As I wrote in my original article, any rises or falls in figures are always easier to believe when you see them reflected by more than one ratings service. So we’ll all be watching for those figures, as well as those from NetRatings and Hitwise.

Goldberg said that one of the challenges the company faces is that while 30 percent of web surfers use Live Search at some point in a given month, according to Microsoft estimates, they don’t use it that much. The majority of searches still happen elsewhere. Live Search Club was designed to help pull searchers in, and it has succeeded past expectations.

“We’ve been pretty surprised by the success of the club, and it shows that customers are pretty hungry for new experiences in search.”

Of course, it’s easy to poke that using search to win puzzles isn’t the same type of quality traffic as people who use search to accomplish real life tasks. But Goldberg said the aim is to grow awareness that Microsoft expects will translate into those important real life searches in future months.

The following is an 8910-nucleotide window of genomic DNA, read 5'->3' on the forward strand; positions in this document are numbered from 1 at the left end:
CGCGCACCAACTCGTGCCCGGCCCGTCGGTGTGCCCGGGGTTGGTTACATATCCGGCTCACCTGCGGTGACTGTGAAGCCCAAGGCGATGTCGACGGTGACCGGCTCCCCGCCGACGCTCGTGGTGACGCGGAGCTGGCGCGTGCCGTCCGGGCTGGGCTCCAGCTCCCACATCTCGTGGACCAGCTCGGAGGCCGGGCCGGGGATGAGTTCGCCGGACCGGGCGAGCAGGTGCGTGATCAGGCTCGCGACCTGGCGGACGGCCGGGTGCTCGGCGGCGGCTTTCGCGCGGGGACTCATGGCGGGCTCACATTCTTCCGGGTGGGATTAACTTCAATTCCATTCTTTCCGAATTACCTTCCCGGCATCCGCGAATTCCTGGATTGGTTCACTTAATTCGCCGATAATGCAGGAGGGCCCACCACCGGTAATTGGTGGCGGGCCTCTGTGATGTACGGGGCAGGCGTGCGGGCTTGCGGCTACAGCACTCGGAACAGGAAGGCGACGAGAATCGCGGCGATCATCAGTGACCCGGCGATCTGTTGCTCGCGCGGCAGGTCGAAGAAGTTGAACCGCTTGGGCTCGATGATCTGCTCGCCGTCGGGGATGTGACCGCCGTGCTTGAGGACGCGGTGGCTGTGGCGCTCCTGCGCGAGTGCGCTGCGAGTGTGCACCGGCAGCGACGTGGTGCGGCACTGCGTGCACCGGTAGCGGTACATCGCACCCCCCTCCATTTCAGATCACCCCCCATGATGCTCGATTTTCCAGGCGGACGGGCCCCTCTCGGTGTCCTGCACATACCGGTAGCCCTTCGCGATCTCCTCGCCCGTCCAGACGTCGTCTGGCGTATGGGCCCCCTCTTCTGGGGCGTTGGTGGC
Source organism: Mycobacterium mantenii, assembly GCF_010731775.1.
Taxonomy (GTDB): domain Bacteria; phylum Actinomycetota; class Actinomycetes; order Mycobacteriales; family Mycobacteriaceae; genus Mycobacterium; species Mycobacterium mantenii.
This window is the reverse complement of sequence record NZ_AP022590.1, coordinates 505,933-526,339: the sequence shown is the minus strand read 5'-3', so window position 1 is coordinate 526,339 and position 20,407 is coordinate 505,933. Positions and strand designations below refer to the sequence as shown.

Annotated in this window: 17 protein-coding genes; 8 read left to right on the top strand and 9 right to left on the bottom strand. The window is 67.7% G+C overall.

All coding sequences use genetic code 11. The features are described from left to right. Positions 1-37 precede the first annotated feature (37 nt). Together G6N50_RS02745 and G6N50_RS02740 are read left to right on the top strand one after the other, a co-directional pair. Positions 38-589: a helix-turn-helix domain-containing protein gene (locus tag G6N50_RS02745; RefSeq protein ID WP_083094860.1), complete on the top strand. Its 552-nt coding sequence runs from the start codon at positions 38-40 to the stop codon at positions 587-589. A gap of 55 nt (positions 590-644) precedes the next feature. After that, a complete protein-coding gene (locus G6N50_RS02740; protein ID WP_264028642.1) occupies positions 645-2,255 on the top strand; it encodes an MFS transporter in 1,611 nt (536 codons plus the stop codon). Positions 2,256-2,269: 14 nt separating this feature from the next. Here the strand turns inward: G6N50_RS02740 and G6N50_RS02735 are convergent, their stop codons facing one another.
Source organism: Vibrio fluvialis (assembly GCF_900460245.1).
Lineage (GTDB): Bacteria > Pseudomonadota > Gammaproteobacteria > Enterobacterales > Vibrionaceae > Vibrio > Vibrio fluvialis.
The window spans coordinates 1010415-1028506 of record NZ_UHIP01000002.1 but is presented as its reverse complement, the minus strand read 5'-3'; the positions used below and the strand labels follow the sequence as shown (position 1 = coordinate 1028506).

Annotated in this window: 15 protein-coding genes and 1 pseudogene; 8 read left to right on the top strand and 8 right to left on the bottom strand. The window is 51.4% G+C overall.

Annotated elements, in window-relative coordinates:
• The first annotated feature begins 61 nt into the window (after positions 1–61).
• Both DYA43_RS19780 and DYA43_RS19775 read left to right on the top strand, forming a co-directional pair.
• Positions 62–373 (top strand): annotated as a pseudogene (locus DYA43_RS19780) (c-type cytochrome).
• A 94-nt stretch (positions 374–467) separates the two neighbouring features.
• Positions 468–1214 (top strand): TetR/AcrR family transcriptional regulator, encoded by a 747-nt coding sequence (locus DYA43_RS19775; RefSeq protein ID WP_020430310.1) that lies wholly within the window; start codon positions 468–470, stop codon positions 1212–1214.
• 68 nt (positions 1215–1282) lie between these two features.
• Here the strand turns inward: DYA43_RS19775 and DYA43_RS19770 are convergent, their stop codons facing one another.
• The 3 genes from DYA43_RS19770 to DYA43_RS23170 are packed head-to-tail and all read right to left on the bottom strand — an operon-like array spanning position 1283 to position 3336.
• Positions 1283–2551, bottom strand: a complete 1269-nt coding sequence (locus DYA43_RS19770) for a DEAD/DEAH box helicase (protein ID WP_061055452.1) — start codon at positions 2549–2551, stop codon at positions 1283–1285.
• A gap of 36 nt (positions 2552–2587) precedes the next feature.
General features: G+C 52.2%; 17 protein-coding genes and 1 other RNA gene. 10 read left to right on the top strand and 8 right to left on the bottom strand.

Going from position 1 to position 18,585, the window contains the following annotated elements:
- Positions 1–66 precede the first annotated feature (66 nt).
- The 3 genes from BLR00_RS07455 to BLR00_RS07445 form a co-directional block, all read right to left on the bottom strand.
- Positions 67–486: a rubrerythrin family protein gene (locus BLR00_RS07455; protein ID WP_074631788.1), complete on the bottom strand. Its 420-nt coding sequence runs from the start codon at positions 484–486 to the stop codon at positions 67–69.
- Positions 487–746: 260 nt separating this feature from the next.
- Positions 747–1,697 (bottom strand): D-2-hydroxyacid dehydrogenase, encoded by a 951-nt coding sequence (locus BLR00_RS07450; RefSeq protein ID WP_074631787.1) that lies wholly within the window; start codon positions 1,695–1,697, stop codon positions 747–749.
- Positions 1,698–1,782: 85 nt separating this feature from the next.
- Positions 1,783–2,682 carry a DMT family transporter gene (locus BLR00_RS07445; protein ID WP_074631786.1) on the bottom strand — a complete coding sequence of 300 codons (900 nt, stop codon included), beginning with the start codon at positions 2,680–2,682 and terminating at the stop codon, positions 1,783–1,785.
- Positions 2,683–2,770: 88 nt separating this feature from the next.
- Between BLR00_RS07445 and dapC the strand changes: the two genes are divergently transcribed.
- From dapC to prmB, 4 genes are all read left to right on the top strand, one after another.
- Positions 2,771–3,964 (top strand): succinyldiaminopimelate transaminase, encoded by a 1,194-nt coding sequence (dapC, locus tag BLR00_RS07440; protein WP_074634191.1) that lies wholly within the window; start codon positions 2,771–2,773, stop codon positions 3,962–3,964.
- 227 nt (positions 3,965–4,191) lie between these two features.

“There’s a spike that happens in the introduction of any new program,” he said. “Our hope is that the same users that are using the club today will come back to use [Live Search] it in the future.”

comScore is also planning a revamp of is search measurement product, qSearch 2.0, in the coming months. Goldberg said Microsoft hopes the new metrics will reflect more favorably on Microsoft, though the service might take an initial drop as the new metrics are used, since they won’t be comparable to past ones. But then going forward, Microsoft hopes there will be rises.

I’ll be following up on the new changes myself when these get closer. As my previous article on Compete’s figures discussed about Yahoo (and also see here), many of the metrics we get today are fairly rough estimates that can get skewed for various reasons. As the search wars get hotter, we need deeper drill-downs on exactly how they are assembled. I’ll be working to provide some of this.